"The Refugee Crisis: too little compassion or too much?"
Images of children washed up on a beach, newly erected border fences, and citizens welcoming arriving refugees in train stations have been populating our screens. They appeal to our compassion, but they also raise warnings of a populist backlash. This year’s Sakharov debate looks at Europe’s refugee crisis, and the response of the EU and its Member States to it. What remedies have been sought and why has an adequate response proved so elusive? Why and how have our various governments, and societies reacted so differently? How can one member state take in 1.5 million people and others next to none? What arguments are being made in favour of helping, or not helping, refugees from the Middle East and elsewhere?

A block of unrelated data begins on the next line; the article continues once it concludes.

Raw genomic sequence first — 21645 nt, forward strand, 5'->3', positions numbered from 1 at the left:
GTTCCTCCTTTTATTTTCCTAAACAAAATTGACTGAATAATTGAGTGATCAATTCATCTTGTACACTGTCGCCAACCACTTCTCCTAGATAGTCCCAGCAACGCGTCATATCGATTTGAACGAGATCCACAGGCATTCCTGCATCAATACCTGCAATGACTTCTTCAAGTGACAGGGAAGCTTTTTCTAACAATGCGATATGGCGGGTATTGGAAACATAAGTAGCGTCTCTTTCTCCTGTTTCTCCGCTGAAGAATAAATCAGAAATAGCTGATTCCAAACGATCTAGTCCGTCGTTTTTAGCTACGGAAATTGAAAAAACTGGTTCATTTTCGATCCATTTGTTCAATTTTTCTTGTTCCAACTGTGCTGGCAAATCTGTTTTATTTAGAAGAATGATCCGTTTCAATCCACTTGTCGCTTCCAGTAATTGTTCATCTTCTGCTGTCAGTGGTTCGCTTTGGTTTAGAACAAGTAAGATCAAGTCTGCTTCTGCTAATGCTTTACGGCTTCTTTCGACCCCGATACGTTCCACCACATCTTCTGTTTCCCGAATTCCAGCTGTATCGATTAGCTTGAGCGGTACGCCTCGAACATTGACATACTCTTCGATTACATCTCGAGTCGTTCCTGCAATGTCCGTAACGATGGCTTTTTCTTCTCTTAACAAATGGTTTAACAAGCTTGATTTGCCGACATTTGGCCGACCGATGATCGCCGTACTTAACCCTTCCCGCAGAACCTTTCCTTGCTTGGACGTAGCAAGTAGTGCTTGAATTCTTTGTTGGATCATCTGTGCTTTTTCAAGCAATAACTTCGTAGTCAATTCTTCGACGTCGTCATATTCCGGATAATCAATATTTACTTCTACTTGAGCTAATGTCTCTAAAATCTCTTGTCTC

Acknowledging the emotive nature of this ongoing problem, we will seek to view it from the angle of compassion, and through arguments framing different approaches to dealing with it. Is an excess or shortage of compassion the key reason behind diverging national responses? What other explanations might there be? We will discuss what Europe’s divided responses tell us about our ability to act together effectively and how the treatment of refugees, at our borders as well as within them, defines what kind of Europe we do and wish to live in. And, we will ask, is the crisis turning into a crisis of Europe?
Associate Professor at the Political Science Department, University of Sofia, and Programme Director at the Centre for Liberal Strategies, Sofia
Professor, UCL Faculty of Laws
The European Parliament UK Office is organizing a debate to mark the awarding of the Sakharov Prize. The debate is open to the public and is hosted jointly with UCL European Institute.
How is the Sakharov Prize winner chosen?